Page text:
In theory, there is no difference between theory and practice. In practice, there is.
In theory, Ajax cuts both ways in terms of server scalability:
Ajax helps server scalability: Ajax server interaction is more flexible than page-centric interaction. That flexibility gives you better ability to optimize around whatever measure you care about -- including server load. Tim Bray makes a specific instantiation of this argument here.
Ajax hurts server scalability: Ajax lets us offer new and better services that we could not offer before. Those services are not free, but we accept the server load as a price of doing business. This is the argument that Billy Newport is making.
Ajax encourages widespread adoption of a gizmo (XMLHTTPRequest) that facilitates hitting servers multiple times, with no user interaction required. "Widespread adoption" means that that average Ajax developer will not be an expert at distributed systems design. Even with experienced developers, mistakes will be made, and their damage can be magnified by Ajax. A few weeks ago I wrote a defective page whose symptom was duplicate requests to the server. As many as the browser would allow. As fast as it could. Forever. Luckily I write automated tests...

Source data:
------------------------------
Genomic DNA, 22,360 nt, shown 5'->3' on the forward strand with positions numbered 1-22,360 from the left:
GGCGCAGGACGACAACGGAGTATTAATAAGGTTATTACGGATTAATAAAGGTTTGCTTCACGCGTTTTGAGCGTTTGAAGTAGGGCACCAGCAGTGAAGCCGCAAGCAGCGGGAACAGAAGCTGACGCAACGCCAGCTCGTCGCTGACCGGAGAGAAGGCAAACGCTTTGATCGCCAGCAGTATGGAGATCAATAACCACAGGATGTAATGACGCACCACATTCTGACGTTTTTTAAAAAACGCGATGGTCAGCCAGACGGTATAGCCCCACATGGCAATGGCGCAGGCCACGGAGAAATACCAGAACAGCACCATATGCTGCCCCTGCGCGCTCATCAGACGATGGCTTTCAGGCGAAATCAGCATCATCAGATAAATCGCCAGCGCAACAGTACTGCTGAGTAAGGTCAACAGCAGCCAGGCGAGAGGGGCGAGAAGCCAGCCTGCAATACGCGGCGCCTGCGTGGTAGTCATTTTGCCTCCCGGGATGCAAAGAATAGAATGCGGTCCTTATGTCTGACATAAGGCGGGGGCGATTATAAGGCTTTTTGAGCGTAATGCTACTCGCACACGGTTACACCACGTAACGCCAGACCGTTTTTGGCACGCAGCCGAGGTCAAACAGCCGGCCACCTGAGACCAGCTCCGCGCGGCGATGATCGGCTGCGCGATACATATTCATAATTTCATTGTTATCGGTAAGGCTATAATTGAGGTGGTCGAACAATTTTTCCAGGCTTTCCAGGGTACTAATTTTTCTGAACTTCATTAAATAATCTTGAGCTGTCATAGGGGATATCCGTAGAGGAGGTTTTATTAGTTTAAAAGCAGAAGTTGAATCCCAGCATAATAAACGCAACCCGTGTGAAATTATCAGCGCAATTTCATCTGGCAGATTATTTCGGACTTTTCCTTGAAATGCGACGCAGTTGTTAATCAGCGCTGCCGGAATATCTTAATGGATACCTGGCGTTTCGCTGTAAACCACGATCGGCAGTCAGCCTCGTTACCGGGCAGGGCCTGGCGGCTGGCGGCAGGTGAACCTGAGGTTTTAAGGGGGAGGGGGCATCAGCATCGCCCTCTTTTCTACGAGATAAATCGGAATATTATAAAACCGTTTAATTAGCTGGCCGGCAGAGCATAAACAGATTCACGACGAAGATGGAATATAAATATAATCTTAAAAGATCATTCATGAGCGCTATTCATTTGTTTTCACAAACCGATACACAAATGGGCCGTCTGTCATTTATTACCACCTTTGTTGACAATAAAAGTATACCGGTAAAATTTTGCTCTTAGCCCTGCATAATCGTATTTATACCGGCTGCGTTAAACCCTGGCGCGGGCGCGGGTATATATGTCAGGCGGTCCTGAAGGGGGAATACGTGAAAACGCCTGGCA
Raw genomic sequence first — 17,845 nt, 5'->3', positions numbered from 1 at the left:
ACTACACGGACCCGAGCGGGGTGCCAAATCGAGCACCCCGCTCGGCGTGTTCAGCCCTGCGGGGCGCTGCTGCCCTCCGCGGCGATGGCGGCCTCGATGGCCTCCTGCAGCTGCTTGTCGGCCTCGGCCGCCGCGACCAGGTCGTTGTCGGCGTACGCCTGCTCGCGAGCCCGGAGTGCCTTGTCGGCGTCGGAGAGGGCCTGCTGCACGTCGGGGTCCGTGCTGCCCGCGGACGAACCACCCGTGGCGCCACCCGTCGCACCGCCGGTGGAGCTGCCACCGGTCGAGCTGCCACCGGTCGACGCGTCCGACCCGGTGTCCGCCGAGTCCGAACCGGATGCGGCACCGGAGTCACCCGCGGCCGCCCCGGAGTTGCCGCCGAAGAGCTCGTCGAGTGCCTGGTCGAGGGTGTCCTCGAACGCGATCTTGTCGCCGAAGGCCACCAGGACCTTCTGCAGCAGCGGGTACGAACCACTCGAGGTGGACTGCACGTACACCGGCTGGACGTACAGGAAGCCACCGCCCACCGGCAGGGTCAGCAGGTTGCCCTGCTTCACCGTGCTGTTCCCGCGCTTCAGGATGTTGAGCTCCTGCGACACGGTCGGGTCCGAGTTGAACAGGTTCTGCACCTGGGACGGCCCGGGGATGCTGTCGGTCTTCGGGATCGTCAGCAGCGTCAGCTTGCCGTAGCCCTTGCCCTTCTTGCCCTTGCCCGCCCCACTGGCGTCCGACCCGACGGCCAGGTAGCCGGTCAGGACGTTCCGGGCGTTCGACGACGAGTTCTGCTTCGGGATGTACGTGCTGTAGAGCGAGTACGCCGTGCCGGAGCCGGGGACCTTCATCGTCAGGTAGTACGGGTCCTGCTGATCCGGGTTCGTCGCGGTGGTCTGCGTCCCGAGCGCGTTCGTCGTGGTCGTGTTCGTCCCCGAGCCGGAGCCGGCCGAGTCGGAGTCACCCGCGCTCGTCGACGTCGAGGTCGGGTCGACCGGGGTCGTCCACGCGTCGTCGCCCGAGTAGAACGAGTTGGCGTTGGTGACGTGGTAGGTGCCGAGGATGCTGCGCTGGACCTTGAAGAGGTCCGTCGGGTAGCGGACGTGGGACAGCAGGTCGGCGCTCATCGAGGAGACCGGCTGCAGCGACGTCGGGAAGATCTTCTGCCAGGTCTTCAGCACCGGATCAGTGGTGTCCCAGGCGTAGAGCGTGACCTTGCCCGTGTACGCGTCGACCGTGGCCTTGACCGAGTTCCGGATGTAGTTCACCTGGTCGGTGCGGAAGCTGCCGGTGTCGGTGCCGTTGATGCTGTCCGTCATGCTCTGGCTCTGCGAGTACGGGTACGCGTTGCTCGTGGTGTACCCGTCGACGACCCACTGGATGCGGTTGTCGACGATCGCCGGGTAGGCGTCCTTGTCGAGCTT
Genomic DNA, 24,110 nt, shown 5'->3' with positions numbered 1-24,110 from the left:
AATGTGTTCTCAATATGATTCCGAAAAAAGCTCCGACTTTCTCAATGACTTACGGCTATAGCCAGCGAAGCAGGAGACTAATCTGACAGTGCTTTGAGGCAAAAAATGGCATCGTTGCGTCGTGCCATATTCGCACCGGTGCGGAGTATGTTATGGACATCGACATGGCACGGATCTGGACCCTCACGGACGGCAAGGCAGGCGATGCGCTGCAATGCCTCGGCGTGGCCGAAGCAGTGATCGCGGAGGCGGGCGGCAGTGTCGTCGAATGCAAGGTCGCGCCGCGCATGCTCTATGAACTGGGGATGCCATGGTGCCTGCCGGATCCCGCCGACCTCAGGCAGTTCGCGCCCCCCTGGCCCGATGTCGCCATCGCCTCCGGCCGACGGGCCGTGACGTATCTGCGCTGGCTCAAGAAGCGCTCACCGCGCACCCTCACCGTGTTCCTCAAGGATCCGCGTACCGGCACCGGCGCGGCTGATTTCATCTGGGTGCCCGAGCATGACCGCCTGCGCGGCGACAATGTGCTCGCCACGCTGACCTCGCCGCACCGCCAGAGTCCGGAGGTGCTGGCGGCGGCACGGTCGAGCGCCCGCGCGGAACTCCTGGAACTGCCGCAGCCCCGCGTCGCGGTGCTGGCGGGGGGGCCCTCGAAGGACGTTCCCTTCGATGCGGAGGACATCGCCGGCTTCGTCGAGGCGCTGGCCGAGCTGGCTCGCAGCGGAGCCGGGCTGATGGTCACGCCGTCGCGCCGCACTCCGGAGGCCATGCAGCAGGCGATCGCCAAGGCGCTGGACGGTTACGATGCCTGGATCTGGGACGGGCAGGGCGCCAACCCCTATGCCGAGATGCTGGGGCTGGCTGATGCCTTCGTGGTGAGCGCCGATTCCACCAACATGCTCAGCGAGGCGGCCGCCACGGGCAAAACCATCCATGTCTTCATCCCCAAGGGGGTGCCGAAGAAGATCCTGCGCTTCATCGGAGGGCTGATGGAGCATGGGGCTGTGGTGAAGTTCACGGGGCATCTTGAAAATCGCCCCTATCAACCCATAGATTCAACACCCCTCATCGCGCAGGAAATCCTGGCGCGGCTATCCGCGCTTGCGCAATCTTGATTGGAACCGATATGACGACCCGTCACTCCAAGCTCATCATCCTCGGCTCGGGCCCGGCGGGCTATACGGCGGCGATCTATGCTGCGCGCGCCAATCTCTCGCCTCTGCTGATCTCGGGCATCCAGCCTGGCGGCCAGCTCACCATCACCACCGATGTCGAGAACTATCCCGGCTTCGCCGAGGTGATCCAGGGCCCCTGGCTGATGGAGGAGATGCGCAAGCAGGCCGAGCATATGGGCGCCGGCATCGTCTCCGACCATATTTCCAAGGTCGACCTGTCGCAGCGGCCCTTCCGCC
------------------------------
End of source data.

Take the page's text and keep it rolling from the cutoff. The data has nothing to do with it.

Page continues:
I am not sure why everyone is spending so much time discussing the theory. After all, in both theory and practice, practice is more important than theory. In practice, Ajax is going to put a hurt on servers everywhere. This is not to suggest that Ajax is a bad thing, just that lots of people will do it badly.